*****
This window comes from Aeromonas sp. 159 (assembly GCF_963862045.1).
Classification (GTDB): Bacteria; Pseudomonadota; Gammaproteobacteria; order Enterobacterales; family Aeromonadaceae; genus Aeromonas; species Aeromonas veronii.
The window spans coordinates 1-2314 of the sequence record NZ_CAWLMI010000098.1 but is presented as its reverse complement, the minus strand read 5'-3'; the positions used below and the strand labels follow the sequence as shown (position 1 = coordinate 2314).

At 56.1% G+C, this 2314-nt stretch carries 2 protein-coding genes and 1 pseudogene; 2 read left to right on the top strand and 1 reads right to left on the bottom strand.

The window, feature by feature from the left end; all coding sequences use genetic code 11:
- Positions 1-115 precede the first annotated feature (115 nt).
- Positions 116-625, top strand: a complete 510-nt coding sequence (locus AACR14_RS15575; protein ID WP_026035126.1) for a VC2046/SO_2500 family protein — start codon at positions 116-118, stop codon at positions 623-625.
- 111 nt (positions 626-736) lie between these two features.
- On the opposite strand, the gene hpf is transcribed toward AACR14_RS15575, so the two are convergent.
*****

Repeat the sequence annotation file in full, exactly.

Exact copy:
This window comes from Aeromonas sp. 159 (assembly GCF_963862045.1).
Classification (GTDB): Bacteria; Pseudomonadota; Gammaproteobacteria; order Enterobacterales; family Aeromonadaceae; genus Aeromonas; species Aeromonas veronii.
The window spans coordinates 1-2314 of the sequence record NZ_CAWLMI010000098.1 but is presented as its reverse complement, the minus strand read 5'-3'; the positions used below and the strand labels follow the sequence as shown (position 1 = coordinate 2314).

At 56.1% G+C, this 2314-nt stretch carries 2 protein-coding genes and 1 pseudogene; 2 read left to right on the top strand and 1 reads right to left on the bottom strand.

The window, feature by feature from the left end; all coding sequences use genetic code 11:
- Positions 1-115 precede the first annotated feature (115 nt).
- Positions 116-625, top strand: a complete 510-nt coding sequence (locus AACR14_RS15575; protein ID WP_026035126.1) for a VC2046/SO_2500 family protein — start codon at positions 116-118, stop codon at positions 623-625.
- 111 nt (positions 626-736) lie between these two features.
- On the opposite strand, the gene hpf is transcribed toward AACR14_RS15575, so the two are convergent.